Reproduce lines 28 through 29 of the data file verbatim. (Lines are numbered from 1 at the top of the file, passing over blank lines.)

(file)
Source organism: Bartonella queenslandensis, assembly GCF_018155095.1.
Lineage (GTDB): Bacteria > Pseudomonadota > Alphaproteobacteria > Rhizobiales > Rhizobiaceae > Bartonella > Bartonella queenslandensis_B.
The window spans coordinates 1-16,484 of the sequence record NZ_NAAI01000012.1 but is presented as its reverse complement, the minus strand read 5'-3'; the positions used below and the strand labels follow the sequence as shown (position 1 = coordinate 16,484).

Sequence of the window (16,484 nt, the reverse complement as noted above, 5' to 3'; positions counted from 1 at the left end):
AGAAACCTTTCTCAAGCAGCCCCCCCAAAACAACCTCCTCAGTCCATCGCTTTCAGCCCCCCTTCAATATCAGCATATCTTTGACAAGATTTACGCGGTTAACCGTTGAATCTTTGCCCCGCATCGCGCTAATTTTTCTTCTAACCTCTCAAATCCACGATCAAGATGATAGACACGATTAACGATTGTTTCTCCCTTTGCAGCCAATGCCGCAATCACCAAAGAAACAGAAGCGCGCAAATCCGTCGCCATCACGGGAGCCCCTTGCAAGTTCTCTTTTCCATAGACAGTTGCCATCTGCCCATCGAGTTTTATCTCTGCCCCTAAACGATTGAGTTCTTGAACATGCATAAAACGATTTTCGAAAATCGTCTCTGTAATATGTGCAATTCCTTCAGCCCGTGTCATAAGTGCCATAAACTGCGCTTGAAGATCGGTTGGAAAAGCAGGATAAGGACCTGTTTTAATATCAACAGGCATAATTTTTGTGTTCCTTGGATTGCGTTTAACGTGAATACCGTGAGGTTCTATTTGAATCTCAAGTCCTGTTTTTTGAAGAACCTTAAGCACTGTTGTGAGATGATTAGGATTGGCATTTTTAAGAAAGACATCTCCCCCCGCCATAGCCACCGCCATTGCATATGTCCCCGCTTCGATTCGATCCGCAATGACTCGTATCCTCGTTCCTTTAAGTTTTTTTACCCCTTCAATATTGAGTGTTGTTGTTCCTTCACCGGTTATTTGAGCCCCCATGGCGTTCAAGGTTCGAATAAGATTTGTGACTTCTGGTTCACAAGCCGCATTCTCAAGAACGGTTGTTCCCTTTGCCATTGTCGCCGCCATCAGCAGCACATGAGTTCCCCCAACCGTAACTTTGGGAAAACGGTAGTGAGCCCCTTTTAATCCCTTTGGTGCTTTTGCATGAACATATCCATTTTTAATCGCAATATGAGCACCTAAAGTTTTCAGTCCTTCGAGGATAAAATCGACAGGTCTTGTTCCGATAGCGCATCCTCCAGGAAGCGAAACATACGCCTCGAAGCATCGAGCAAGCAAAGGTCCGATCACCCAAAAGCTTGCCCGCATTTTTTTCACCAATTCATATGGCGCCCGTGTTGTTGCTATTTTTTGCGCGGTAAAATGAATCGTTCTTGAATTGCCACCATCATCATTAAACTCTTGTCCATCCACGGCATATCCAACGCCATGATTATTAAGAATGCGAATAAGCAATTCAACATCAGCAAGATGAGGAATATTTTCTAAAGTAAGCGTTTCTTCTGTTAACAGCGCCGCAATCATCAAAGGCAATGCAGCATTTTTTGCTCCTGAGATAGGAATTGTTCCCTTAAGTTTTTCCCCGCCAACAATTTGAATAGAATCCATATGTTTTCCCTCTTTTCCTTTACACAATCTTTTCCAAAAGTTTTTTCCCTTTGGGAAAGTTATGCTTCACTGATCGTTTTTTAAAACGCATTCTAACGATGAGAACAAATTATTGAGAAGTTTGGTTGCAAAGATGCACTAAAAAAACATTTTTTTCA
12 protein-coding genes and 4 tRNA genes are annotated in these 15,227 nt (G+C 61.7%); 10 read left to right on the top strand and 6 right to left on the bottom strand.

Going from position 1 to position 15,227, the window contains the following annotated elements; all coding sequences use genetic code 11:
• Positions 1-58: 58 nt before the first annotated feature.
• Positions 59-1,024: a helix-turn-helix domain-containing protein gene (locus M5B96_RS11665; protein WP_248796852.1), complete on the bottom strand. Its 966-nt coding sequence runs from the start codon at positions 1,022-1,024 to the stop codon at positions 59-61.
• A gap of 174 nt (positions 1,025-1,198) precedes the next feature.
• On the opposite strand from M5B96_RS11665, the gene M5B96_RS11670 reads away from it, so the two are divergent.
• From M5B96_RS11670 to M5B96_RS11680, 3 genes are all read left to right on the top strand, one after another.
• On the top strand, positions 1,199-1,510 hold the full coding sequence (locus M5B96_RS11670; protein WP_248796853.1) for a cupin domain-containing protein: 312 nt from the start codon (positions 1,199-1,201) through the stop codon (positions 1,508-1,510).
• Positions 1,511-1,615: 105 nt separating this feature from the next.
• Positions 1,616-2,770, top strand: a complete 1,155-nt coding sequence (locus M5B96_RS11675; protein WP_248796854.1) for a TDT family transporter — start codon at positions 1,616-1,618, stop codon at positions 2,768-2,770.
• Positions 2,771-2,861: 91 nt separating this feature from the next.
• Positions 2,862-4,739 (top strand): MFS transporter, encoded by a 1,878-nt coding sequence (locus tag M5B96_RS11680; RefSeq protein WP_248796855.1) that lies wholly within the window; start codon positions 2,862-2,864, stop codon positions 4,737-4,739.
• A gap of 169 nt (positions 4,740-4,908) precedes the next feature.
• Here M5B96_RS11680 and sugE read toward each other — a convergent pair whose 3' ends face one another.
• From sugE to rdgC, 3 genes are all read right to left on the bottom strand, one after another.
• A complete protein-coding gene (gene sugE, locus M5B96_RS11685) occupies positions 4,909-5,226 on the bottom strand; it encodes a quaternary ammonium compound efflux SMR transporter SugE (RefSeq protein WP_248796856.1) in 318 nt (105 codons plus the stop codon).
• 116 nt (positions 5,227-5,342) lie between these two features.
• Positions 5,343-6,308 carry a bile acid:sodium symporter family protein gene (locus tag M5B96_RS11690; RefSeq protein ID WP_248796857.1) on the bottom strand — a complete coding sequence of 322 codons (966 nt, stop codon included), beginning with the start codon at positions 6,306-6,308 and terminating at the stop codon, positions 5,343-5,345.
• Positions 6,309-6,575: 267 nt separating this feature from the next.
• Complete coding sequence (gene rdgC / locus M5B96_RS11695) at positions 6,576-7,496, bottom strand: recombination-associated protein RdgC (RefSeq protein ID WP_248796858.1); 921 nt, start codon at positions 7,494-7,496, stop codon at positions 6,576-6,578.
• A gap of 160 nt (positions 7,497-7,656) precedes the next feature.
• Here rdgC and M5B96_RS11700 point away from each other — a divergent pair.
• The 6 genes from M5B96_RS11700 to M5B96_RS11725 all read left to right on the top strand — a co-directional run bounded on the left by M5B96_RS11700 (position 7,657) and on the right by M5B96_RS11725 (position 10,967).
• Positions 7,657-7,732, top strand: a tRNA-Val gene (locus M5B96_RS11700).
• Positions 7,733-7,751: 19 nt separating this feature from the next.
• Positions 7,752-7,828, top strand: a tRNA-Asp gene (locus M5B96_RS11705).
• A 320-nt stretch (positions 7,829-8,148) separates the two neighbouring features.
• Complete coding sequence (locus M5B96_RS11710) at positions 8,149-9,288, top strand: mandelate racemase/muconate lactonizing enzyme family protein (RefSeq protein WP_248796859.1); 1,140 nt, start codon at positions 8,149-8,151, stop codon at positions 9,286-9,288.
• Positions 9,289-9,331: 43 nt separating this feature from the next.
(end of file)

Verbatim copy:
• The 6 genes from M5B96_RS11700 to M5B96_RS11725 all read left to right on the top strand — a co-directional run bounded on the left by M5B96_RS11700 (position 7,657) and on the right by M5B96_RS11725 (position 10,967).
• Positions 7,657-7,732, top strand: a tRNA-Val gene (locus M5B96_RS11700).